Zawahiri Is Finally Dead, or Justice Delayed Just Doesn’t Feel The Same
News broke over night that a drone strike reduced al Qaeda leader Ayman al Zawahiri to several room temperature pieces. After chasing Zawahiri for over two decades, this was the highest, and in many ways, the last of the 9/11 high priority targets.
Some background from our friend Nicholas Grossman:
Zawahiri was a founder of al Qaeda, an intellectual godfather of its version of jihadism, and the organization’s leader after an American special operations ground raid killed Osama bin Laden in 2011. An Egyptian doctor, Zawahiri embraced radical politics as a teenager, founded Egyptian Islamic Jihad, and spent time in jail as a political prisoner. He admired the Egyptian jihadist Sayyid Qutb, and advocated Qutb’s vision of offensive operations against apostate (i.e. insufficiently religious) Muslim governments.
That’s the philosophy he brought to al Qaeda as one of the founders in 1988. Zawahiri clashed with another founder, Abdullah Azzam, who argued that jihad was fundamentally defensive. A year later Azzam was dead, and while his killer was unknown, many suspect Zawahiri. But no matter who killed Azzam, Zawahiri’s vision of offensive jihad won out, and bin Laden took it global by arguing that al Qaeda couldn’t defeat the “near enemy”—the apostate governments in Egypt, Saudi Arabia, etc. as well as Israel—without first getting the “far enemy” (the United States) to stop supporting them.
That led to a series of deadly attacks against American targets: the embassy bombings in Kenya and Tanzania (1998), the strike on the USS Cole off the coast of Yemen (2000)—the deadliest attack on the U.S. Navy since WWII—and the September 11th attacks on the Twin Towers and the Pentagon (2001).
Zawahiri helped form and run al Qaeda’s franchise-like structure. In 2005, he wrote a letter to al Qaeda in Iraq leader Abu Musab al Zarqawi telling him to stop beheading prisoners on camera, especially other Muslims. It reads like a corporate executive scolding a local franchise owner to stop damaging the brand. (Zarqawi mostly ignored the request, and his Iraqi group subsequently grew into ISIS.)
While smart, Zawahiri famously lacked bin Laden’s personal and public appeal. In a memorable—and as far as I know accurate—burn, terrorism analyst Peter Bergen, who has interviewed al Qaeda members, called Zawahiri a “black hole of charisma.”
The United States and others have been hunting Zawahiri for decades. He was the last of the original high-value War on Terror targets still at large. Khalid Sheikh Mohammed, the principal architect of 9/11, was captured by a joint U.S.-Pakistani operation in 2003 (he’s still in American custody). A Navy Seal operation in Pakistan killed bin Laden in 2011. Now a U.S. drone strike killed Zawahiri in Afghanistan.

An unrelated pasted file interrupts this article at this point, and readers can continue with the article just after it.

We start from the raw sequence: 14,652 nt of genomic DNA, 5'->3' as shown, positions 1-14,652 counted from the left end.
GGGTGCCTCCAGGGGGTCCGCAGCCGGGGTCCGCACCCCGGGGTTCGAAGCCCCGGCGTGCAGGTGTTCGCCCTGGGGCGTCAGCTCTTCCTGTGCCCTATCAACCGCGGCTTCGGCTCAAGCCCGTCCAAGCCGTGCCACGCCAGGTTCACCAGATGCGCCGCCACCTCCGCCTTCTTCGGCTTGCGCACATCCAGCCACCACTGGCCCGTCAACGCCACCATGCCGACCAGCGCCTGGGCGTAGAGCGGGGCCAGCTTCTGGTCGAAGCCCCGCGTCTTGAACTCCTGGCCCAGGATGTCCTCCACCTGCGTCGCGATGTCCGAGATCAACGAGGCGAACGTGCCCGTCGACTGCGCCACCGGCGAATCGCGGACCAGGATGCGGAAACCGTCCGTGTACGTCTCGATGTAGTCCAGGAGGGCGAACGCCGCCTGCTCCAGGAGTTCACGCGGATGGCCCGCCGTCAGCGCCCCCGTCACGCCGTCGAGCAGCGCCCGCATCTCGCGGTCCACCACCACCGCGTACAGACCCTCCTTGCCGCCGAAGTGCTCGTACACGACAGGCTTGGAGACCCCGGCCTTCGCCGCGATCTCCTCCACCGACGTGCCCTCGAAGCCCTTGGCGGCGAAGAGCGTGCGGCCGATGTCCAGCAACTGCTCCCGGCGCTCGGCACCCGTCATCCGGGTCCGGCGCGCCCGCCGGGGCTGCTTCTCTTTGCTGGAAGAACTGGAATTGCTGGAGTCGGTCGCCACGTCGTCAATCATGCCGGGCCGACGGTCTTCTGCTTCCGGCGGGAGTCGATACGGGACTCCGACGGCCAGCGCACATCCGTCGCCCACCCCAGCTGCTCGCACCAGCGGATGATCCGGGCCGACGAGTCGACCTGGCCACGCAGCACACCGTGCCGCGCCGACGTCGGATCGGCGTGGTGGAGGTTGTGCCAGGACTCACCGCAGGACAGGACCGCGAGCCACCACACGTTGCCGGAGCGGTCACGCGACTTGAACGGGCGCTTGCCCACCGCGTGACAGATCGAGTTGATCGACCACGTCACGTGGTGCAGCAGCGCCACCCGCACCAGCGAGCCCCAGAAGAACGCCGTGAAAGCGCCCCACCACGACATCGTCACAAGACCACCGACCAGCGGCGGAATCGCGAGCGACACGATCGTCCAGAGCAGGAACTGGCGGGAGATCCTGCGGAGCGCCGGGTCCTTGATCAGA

Normally a dead, evil, bad guy makes me happy, especially one with an untold number of American lives having been brutally ended by his machinations and instruction. I read the news flash, I watched President Biden’s address, I took it in; I’m glad he is dead; Zawahiri more than deserved a splattering fate, however, wherever, and whenever it came to him. But past that basic reaction and feeling, not much is coming up.
This isn’t Bin Laden getting smoked while hiding behind women and children in the dark to the cheers of stadiums, or any of the other dozens of terrorist leaders the US has taken out or confirmed killed over the years. Grossman calls it a “bookend” and I suppose he is correct in that. But it feels like a bookend that was brought in after we had moved several books further than where it would go. I truly wonder if the Zawahiri operation happened before the ugly, messy, botched and bloody allied withdrawal from Afghanistan, it would’ve hit differently. Perhaps Zawahiri wouldn’t have been so bold and accessible for the strike if not, but that seems a ridiculously steep price for the tens of millions of Afghanis, the tattered standing of the US, and the high cost in people and treasure the 20-year war in Afghanistan wrought. All that, only for the Taliban to once again take over, and the turf war between them and other factions resume, and back to business as usual for this most troubled of countries.
“Justice delayed is justice denied” goes the saying, and there is no doubt truth to it. President Biden said this was justice delivered. I don’t argue; it is a shame we can only kill Zawahiri once. But with what we know, what we have learned, what we have done and experienced in the last 20 plus years, it doesn’t feel like justice. It feels like something that had to be done, and now is, and the lingering feeling it should have been done long ago dulls any attempt to make it more than that.
Bookend seems appropriate, then. The 9/11 era will now sit on the shelf of the American consciousness as a completed set. I fear, though, like most bookended volumes it will sit right there, unread, unstudied, and the lessons therein unlearned.